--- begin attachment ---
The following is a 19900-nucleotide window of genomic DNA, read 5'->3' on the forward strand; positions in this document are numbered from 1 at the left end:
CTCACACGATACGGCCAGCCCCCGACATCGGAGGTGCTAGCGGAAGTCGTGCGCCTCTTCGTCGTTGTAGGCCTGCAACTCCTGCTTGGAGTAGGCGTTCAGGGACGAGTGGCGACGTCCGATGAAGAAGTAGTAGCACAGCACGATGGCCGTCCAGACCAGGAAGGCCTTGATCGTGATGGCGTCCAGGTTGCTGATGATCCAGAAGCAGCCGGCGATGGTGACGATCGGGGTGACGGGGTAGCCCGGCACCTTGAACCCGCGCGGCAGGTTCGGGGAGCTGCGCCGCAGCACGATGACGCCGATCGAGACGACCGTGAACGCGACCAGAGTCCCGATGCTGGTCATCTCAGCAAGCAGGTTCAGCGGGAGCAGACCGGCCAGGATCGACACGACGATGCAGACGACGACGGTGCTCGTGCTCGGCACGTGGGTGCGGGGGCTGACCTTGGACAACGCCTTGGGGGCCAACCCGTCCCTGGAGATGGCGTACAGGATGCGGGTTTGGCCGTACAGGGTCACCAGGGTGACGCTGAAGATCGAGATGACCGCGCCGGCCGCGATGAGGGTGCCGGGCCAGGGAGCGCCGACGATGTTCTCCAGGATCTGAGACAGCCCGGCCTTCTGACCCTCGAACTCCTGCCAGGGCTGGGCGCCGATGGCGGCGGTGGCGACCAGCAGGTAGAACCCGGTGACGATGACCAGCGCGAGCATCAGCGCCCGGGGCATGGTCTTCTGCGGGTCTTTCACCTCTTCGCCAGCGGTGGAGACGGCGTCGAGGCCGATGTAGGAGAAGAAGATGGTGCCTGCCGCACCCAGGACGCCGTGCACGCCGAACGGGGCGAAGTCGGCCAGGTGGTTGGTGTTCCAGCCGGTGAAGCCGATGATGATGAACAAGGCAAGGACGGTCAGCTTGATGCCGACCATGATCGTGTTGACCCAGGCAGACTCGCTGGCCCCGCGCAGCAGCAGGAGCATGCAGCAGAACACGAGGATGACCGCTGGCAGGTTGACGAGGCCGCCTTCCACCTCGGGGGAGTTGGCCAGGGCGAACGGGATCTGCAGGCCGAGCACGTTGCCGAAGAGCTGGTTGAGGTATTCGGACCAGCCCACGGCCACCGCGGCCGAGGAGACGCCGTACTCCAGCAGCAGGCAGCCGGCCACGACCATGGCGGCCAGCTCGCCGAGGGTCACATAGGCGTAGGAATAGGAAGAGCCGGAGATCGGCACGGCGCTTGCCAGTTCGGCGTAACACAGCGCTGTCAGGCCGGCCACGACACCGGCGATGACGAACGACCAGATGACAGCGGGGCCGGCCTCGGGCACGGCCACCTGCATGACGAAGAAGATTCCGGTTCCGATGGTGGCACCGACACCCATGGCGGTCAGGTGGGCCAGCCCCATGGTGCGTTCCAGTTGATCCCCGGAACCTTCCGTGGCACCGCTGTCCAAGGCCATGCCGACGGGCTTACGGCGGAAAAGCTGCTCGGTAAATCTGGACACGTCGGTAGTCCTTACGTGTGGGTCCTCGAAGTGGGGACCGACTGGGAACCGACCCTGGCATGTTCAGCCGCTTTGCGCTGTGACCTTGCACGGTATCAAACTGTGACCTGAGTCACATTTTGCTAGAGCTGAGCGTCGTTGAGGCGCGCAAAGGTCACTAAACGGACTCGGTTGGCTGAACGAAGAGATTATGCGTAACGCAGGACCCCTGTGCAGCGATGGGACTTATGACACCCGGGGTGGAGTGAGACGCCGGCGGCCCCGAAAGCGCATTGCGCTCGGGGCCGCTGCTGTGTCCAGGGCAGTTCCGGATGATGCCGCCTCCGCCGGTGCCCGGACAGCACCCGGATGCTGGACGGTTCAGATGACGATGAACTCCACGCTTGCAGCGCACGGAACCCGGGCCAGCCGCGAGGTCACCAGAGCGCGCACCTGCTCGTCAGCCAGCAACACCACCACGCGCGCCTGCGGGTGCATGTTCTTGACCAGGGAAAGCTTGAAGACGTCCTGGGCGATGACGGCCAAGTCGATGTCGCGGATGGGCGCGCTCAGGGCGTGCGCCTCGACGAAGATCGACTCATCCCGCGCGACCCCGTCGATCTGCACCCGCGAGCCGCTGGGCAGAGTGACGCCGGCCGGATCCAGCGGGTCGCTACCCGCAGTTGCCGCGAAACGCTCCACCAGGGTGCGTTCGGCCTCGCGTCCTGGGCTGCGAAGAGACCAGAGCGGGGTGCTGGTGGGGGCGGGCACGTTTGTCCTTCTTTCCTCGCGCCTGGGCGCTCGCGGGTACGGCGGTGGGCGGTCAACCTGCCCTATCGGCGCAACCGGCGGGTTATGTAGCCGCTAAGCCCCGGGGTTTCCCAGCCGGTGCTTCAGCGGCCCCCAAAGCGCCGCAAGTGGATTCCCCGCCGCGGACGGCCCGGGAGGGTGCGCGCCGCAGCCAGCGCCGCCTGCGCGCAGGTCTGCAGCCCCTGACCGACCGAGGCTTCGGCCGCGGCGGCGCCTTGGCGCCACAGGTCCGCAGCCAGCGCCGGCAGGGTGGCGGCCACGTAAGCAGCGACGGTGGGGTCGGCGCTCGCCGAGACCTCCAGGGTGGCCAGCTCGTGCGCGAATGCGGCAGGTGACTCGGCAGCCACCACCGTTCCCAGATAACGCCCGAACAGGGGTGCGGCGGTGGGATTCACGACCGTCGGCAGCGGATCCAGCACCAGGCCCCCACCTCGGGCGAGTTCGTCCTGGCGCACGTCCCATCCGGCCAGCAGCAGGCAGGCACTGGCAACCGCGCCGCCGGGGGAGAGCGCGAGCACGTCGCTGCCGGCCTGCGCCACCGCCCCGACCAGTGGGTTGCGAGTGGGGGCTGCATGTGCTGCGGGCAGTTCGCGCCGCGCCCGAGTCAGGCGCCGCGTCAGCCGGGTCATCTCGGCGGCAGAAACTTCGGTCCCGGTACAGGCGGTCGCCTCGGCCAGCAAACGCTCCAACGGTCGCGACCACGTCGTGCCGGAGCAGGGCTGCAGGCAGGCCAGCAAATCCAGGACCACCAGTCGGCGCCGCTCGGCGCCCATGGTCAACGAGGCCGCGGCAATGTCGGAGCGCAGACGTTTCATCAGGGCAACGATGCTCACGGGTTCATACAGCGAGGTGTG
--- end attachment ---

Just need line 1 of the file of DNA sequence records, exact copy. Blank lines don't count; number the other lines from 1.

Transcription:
The following is a 19900-nucleotide window of genomic DNA, read 5'->3' on the forward strand; positions in this document are numbered from 1 at the left end: